On 5 July 2013, the NHS will reach Britain’s current male pension age of 65. But far from retiring, the health service will be undergoing surgery – at least in England, although there are also changes afoot in Scotland and Wales. Here are some pointers for the NHS in 2013.
1) The massive reorganisation of the NHS in England will not amount to privatisation. The changes, masterminded (but not masterly sold) by former health secretary Andrew Lansley, will not end the principle of healthcare free at the point of delivery – except where it isn’t free already, such as prescriptions, optical and dental care. On the evidence so far, they also look unlikely to greatly increase private sector involvement in the NHS. There is plenty one can criticise in the Lansley plans – see points 2, 3 & 4 – but those who focus on the p-word are missing the full picture.
2) As of 1 April 2013, the English NHS will essentially be run by the hugely powerful NHS Commissioning Board. Sir David Nicholson, the one-time communist and health service lifer who is currently NHS chief executive for the Department of Health, will become chief executive of the board, controlling a 2013/14 budget of £95.6bn – the lion’s share of all NHS spending. (By way of comparison, the UK-wide defence budget for the next financial year, both revenue and capital spending, is £34bn.) Under the Health and Social Care Act, Sir David’s new job is basically to run the English health service, rather than the health secretary – although this will not let Jeremy Hunt off the hook when something goes wrong.
3) Also as of 1 April, 211 clinical commissioning groups (at the last count) will take over from primary care trusts – and most people will not initially notice. So far, the CCGs do not look very different to the PCTs, and in many parts of the country they will cover the same areas. However, they will have more managerial input from clinicians: of the first 34 approved (by Sir David’s NHS Commissioning Board, see point 2) nearly half list a doctor as their accountable officer. It will be interesting to see how much difference this makes.
4) Early on in his career in the 1980s, Sir David Nicholson worked on the ‘care in the community’ policy of closing asylums. What happened to mental health hospitals has, very gradually, also been happening to acute care – but there are justifications to go further in cutting hospital capacity. NHS leaders say that a quarter of hospital patients, particularly the elderly, could be better treated elsewhere – their own homes, care homes or community hospitals – and telehealth/telecare is providing better ways to support this. At the same time, greater medical specialisation increases the case for fewer, better acute units.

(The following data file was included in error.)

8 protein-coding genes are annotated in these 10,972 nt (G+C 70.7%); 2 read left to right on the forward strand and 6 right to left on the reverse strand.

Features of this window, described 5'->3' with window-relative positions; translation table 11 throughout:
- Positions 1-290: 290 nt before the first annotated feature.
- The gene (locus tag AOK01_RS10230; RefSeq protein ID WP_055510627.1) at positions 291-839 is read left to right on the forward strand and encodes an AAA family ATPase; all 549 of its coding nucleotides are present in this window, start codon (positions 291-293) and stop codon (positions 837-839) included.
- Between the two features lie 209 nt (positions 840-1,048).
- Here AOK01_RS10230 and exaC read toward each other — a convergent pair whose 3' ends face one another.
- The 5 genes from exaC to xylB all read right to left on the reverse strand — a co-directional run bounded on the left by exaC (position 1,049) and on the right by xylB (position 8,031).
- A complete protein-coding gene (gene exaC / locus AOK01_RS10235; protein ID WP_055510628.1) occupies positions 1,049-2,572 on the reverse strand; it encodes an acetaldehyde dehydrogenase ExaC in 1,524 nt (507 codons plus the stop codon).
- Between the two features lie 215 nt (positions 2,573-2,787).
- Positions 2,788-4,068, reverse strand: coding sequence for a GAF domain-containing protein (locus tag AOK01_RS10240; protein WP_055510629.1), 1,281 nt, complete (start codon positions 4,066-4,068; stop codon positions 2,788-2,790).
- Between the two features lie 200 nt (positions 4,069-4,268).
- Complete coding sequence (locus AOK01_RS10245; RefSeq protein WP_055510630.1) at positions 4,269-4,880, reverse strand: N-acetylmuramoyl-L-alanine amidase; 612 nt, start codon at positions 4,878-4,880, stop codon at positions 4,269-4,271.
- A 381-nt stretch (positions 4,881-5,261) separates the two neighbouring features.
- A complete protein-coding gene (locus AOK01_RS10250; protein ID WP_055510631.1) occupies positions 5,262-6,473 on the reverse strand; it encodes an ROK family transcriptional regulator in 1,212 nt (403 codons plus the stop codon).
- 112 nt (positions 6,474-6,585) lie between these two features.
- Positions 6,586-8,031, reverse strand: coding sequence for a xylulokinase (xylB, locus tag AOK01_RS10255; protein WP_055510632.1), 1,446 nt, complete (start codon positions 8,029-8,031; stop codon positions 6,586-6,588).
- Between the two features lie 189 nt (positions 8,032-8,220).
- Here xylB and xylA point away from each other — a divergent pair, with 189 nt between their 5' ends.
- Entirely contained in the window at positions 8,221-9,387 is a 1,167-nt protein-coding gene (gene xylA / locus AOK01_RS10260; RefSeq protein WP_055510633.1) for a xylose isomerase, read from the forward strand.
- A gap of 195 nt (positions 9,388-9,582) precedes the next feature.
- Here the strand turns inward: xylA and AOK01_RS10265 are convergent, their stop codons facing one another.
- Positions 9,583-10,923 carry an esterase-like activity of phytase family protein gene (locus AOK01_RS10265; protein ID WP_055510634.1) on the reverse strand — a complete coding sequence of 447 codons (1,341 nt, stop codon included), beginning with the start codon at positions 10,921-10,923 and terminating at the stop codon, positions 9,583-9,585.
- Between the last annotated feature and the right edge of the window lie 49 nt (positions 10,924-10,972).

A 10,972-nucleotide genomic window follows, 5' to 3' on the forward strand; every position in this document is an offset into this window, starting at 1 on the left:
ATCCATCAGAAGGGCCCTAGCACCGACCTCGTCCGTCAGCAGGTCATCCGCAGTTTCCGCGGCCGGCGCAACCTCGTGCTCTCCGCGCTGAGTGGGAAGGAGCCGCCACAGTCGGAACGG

The Nicholson challenge – that man again – is for NHS trusts to cut costs by 20% by 2015 (to provide a boost capacity, rather than save cash, with the health service budget flat in real terms). Most of the savings so far have been achieved by finding efficiencies, but these are unlikely to be enough on their own. If the target is going to be met, it will mean closing hospital units, including A&Es. Such plans will be immensely unpopular with the local public, but the fact that the Labour-run Welsh Government is planning to do exactly this in south Wales demonstrates its logic. 2013 will either see Westminster backing similar closures, particularly in London, or fudging them. I think it may well back them… and put up Sir David Nicholson to explain them. (Perhaps that’s why it’s called the Nicholson challenge.)
5) This may seem contrary to point 4, but new hospitals will be back on the agenda. The chancellor George Osborne has announced a new version of PFI, PF2, but Scotland is ahead of England with its new Non-Profit Distributing (NPD) funding model for major projects, including a series of new NHS buildings. Last month, NHS Lothian advertised the first of these: a £150m contract to rebuild Edinburgh’s Royal Hospital for Sick Children (aka the Edinburgh Sick Kids Hospital), which will combine with the city’s clinical neurosciences and child and adolescent mental health units. Work will start in 2014, and the new facilities will open in 2017. (The reason point 5 doesn’t cancel out point 4 is because new hospitals tend to have fewer beds than those they replace – but take the edge off protests over closures.)
6) A safe-ish prediction, because it comes from the Budget: the NHS in England in 2013/14 will cost £111.3bn in revenue and capital, or £305m every day. To look at it another way: the cost of (mostly) free at the point of delivery healthcare for every Englishman and woman is £2,078 each a year – or just £5.69 a day.
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